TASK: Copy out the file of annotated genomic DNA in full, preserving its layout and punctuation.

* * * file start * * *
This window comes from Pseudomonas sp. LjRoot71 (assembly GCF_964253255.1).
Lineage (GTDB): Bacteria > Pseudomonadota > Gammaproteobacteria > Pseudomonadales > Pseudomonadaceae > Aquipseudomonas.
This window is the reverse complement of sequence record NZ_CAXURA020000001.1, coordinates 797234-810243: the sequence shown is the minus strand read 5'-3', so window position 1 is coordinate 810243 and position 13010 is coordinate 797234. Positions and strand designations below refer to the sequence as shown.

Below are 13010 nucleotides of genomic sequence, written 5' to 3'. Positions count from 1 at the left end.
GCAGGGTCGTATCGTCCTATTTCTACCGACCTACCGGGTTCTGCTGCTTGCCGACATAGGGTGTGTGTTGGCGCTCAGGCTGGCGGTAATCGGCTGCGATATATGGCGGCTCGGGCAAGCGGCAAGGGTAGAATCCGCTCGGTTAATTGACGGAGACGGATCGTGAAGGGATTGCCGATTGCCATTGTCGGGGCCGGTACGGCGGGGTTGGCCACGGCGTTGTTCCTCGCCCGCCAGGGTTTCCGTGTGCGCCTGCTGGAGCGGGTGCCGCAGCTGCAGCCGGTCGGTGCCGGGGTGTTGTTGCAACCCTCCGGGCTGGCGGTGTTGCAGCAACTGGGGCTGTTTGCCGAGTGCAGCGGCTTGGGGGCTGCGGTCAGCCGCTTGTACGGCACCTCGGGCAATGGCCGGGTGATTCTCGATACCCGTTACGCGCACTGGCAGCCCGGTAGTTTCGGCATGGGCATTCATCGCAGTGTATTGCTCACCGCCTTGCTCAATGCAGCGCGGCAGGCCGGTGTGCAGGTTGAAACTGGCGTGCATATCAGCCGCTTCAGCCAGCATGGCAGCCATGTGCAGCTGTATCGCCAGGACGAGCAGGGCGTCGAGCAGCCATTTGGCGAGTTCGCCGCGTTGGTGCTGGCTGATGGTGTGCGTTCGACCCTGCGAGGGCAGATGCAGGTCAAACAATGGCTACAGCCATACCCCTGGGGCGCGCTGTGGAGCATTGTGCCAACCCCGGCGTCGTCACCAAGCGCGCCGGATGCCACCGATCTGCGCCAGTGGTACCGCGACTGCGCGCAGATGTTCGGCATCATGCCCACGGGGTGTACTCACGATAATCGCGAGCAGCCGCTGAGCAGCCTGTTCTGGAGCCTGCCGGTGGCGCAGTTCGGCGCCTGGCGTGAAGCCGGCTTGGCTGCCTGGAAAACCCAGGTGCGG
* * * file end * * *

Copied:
This window comes from Pseudomonas sp. LjRoot71 (assembly GCF_964253255.1).
Lineage (GTDB): Bacteria > Pseudomonadota > Gammaproteobacteria > Pseudomonadales > Pseudomonadaceae > Aquipseudomonas.
This window is the reverse complement of sequence record NZ_CAXURA020000001.1, coordinates 797234-810243: the sequence shown is the minus strand read 5'-3', so window position 1 is coordinate 810243 and position 13010 is coordinate 797234. Positions and strand designations below refer to the sequence as shown.

Below are 13010 nucleotides of genomic sequence, written 5' to 3'. Positions count from 1 at the left end.
GCAGGGTCGTATCGTCCTATTTCTACCGACCTACCGGGTTCTGCTGCTTGCCGACATAGGGTGTGTGTTGGCGCTCAGGCTGGCGGTAATCGGCTGCGATATATGGCGGCTCGGGCAAGCGGCAAGGGTAGAATCCGCTCGGTTAATTGACGGAGACGGATCGTGAAGGGATTGCCGATTGCCATTGTCGGGGCCGGTACGGCGGGGTTGGCCACGGCGTTGTTCCTCGCCCGCCAGGGTTTCCGTGTGCGCCTGCTGGAGCGGGTGCCGCAGCTGCAGCCGGTCGGTGCCGGGGTGTTGTTGCAACCCTCCGGGCTGGCGGTGTTGCAGCAACTGGGGCTGTTTGCCGAGTGCAGCGGCTTGGGGGCTGCGGTCAGCCGCTTGTACGGCACCTCGGGCAATGGCCGGGTGATTCTCGATACCCGTTACGCGCACTGGCAGCCCGGTAGTTTCGGCATGGGCATTCATCGCAGTGTATTGCTCACCGCCTTGCTCAATGCAGCGCGGCAGGCCGGTGTGCAGGTTGAAACTGGCGTGCATATCAGCCGCTTCAGCCAGCATGGCAGCCATGTGCAGCTGTATCGCCAGGACGAGCAGGGCGTCGAGCAGCCATTTGGCGAGTTCGCCGCGTTGGTGCTGGCTGATGGTGTGCGTTCGACCCTGCGAGGGCAGATGCAGGTCAAACAATGGCTACAGCCATACCCCTGGGGCGCGCTGTGGAGCATTGTGCCAACCCCGGCGTCGTCACCAAGCGCGCCGGATGCCACCGATCTGCGCCAGTGGTACCGCGACTGCGCGCAGATGTTCGGCATCATGCCCACGGGGTGTACTCACGATAATCGCGAGCAGCCGCTGAGCAGCCTGTTCTGGAGCCTGCCGGTGGCGCAGTTCGGCGCCTGGCGTGAAGCCGGCTTGGCTGCCTGGAAAACCCAGGTGCGG